This question has now come centre stage for financial markets after Bank of England governor Mark Carney said that interest rates could rise at the “turn of the year”, which suggests that a rate rise is likely in December or January, it could even come earlier if the Bank wants to hike rates at the same time as the November Inflation Report.
Looking for a winter rate hike
This week has seen a sharp re-pricing of the market’s expectation of interest rates for the UK. On Tuesday BOE Governor Mark Carney said that the timing of a rate rise was close, he then followed this up by saying that rates could rise this winter at a speech on Thursday night. The pound has duly reacted to Carney’s “hawkish” stance this week, and GBP is the second strongest performer in the G10 FX space on Friday morning, just behind the kiwi.
The market is now pricing in one 25 bp rate hike in 6-months’ time (according to Sonia GBP swap rates). The yield on the 6-month Sonia contract is now 51 basis points, its highest level all year (see figure 1). So, after months of uncertainty about when rates would rise, it now looks like some central bankers are willing to put their necks’ on the line and say that rates need to rise, and they will do so relatively soon.
Safety in numbers:
Two events may have fuelled the timing of Carney’s hawkish rhetoric this week: 1, the sharp pick-up in wage growth for May, and 2, hawkish sentiments from the Fed governor Janet Yellen in recent days. Nobody wants to be the first to do something as “drastic” as hike interest rates after a prolonged dovish cycle, so Carney may have felt strength in numbers now that the Federal Reserve is also touting a 2015 rate hike.
Interestingly, both Janet Yellen and Mark Carney both mentioned rate hikes even though the global economic backdrop was shaky. Greece still hadn’t secured a third bailout and a Chinese economic slowdown had caused havoc with Asian stock markets.
So why now?
Both Yellen and Carney appear to be of the view that there will never be a perfect time to hike rates, so they may as well go for it. Importantly, both central bank heads also noted that if they don’t start to hike rates soon then they may have to hike at a faster pace than they would like down the line, which could cause more dislocation in financial markets. They both also stressed the slow pace of rate hikes and the fact that rates may not return to pre-crisis levels of approx. 4.5% (according to Carney), during this rate-hiking cycle, so maybe he wasn’t that hawkish after all?
The FX market is more sensitive to Carney
So far, financial markets have taken it in their stride, and both the FTSE 100 and S&P 500 are set to close higher on the week. Overall, stocks have been more sensitive to events in Greece and earnings season rather than the prospect of a single rate rise in the coming months. It is the FX market that has run the furthest with the Yellen/ Carney comments, and even the bond market’s reaction looks fairly muted in comparison.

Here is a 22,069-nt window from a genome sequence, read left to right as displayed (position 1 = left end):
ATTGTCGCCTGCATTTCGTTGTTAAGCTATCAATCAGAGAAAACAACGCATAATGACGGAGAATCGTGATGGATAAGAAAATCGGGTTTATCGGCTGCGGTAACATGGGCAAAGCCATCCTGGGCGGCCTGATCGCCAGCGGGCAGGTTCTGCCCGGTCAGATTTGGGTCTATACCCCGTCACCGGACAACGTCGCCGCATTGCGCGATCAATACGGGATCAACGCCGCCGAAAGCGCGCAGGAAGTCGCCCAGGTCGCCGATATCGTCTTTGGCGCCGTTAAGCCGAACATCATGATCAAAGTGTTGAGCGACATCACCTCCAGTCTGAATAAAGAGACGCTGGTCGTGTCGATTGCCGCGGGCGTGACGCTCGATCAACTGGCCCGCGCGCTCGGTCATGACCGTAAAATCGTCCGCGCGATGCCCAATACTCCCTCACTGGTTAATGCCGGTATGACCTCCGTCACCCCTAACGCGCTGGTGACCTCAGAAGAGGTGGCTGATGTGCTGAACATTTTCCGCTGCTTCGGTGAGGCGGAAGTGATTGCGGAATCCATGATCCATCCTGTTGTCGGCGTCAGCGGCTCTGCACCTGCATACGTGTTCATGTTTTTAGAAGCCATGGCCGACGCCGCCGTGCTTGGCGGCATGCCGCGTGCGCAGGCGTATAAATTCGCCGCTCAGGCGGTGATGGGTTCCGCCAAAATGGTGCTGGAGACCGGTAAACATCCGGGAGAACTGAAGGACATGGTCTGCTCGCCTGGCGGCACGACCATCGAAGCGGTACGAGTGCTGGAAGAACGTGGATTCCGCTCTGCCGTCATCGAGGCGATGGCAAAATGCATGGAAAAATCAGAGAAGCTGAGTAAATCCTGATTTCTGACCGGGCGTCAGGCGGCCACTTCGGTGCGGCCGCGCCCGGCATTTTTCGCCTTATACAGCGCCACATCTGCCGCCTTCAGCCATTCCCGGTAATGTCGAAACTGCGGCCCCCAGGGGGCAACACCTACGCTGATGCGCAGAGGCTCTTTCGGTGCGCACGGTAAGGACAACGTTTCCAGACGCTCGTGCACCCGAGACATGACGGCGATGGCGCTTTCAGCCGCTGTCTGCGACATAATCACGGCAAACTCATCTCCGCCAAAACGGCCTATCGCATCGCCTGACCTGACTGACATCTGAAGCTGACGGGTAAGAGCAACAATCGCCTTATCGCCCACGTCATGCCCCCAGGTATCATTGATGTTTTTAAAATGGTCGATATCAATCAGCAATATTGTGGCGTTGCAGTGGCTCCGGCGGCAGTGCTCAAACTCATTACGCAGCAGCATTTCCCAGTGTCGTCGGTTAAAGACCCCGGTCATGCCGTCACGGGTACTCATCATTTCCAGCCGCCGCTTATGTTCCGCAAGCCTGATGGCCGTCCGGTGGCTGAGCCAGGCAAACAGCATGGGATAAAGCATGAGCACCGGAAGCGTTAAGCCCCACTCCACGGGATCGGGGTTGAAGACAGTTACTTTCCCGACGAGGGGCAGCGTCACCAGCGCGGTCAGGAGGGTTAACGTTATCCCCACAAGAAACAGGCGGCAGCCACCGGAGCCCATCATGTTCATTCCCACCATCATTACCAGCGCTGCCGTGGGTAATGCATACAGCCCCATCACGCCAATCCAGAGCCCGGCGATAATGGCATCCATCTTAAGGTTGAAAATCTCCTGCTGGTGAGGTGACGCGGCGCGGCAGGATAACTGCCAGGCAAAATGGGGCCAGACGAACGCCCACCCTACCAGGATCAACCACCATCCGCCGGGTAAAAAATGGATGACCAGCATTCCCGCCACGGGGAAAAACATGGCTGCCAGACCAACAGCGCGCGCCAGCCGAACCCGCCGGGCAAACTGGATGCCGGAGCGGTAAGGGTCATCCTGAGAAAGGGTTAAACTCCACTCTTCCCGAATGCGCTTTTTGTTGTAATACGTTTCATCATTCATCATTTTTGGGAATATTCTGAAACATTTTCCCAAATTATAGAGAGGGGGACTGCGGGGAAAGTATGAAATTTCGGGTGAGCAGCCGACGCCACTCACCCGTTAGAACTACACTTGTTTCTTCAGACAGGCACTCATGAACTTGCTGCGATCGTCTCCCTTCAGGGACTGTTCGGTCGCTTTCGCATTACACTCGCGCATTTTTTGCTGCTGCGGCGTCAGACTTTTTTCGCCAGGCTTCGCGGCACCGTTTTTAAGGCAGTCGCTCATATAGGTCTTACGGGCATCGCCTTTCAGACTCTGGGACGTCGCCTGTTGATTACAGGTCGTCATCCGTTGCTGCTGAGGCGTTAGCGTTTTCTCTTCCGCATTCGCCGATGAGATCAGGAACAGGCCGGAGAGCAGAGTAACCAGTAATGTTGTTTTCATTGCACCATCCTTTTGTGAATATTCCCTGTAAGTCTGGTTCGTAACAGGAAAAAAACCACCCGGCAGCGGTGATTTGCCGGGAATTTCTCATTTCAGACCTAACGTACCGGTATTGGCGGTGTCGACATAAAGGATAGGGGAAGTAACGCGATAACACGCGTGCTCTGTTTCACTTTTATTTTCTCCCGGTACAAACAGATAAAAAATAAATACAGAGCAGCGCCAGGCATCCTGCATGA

The pound rose to a 7.5 year high vs. the EUR on the back of this news, and GBPJPY is close to its highest level since 2008. But can the prospect of one rate hike, and a significantly slower rate-hiking cycle than in the past be enough to sustain broad GBP strength?
We think that in the short term some adjustment in the pound was needed as Sonia rates surged to multi-month highs. However, unless we see a sharp rise in economic data, particularly inflation and wage data, then we think that this rally could lose some steam and it may be disadvantageous to go long GBP at these levels.
The technical view:
Interestingly, EURGBP is approaching a support level worth noting (see fig 2). EURGBP is close to the 76.4% retracement of the uptrend from 2001 until its peak in 2008, which comes in at 0.6860. Although this is not the most significant of Fibonacci levels, investors may take note of it due to the historical nature of EURGBP’s current level, if we do get to this level it may attract some EUR buying interest.
GBPJPY could also find the June high of 195.85 acts as a sticky level of resistance in the coming days and weeks. Unless we get another bout of even more hawkish BOE rhetoric, or even better economic data, then the market may have already priced in the prospect of a rate hike, which leaves sterling crosses vulnerable to some selling in the short term as they currently look extremely stretched to the upside.
- Mark Carney and Janet Yellen have both touted the prospect of a rate rise in the coming months, even though the global economy is facing some major uncertainties.
- Mark Carney said that rates could rise at the turn of the year, and the market is now expecting a rate hike within 6-months.
- The FX market has been more sensitive to the rate hike talk compared to bond and stock markets.
- However, we believe that the rate hike news could be priced into the pound and we DON’T expect the rally in GBP to continue in a straight line.
- This leaves the pound vulnerable to a pullback as long GBP positions, particularly in the crosses, start to look extremely stretched.